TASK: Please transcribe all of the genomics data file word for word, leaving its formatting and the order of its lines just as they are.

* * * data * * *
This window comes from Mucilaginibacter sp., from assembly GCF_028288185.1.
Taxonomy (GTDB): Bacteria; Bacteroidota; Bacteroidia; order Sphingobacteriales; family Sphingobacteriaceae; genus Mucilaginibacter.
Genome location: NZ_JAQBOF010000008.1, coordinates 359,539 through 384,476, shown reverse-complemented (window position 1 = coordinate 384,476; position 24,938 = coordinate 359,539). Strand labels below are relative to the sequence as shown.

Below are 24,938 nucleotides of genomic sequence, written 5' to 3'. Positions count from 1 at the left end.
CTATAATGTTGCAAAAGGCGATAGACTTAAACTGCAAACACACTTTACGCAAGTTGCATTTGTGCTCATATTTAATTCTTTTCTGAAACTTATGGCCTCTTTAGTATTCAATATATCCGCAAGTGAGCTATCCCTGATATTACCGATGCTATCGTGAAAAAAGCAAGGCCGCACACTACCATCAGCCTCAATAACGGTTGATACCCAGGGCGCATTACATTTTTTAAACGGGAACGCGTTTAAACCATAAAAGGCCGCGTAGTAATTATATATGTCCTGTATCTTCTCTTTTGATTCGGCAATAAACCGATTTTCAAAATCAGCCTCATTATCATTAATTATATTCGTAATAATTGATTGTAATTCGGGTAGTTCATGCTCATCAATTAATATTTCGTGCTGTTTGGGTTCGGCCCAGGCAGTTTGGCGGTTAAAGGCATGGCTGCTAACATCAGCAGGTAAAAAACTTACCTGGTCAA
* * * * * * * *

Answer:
This window comes from Mucilaginibacter sp., from assembly GCF_028288185.1.
Taxonomy (GTDB): Bacteria; Bacteroidota; Bacteroidia; order Sphingobacteriales; family Sphingobacteriaceae; genus Mucilaginibacter.
Genome location: NZ_JAQBOF010000008.1, coordinates 359,539 through 384,476, shown reverse-complemented (window position 1 = coordinate 384,476; position 24,938 = coordinate 359,539). Strand labels below are relative to the sequence as shown.

Below are 24,938 nucleotides of genomic sequence, written 5' to 3'. Positions count from 1 at the left end.
CTATAATGTTGCAAAAGGCGATAGACTTAAACTGCAAACACACTTTACGCAAGTTGCATTTGTGCTCATATTTAATTCTTTTCTGAAACTTATGGCCTCTTTAGTATTCAATATATCCGCAAGTGAGCTATCCCTGATATTACCGATGCTATCGTGAAAAAAGCAAGGCCGCACACTACCATCAGCCTCAATAACGGTTGATACCCAGGGCGCATTACATTTTTTAAACGGGAACGCGTTTAAACCATAAAAGGCCGCGTAGTAATTATATATGTCCTGTATCTTCTCTTTTGATTCGGCAATAAACCGATTTTCAAAATCAGCCTCATTATCATTAATTATATTCGTAATAATTGATTGTAATTCGGGTAGTTCATGCTCATCAATTAATATTTCGTGCTGTTTGGGTTCGGCCCAGGCAGTTTGGCGGTTAAAGGCATGGCTGCTAACATCAGCAGGTAAAAAACTTACCTGGTCAA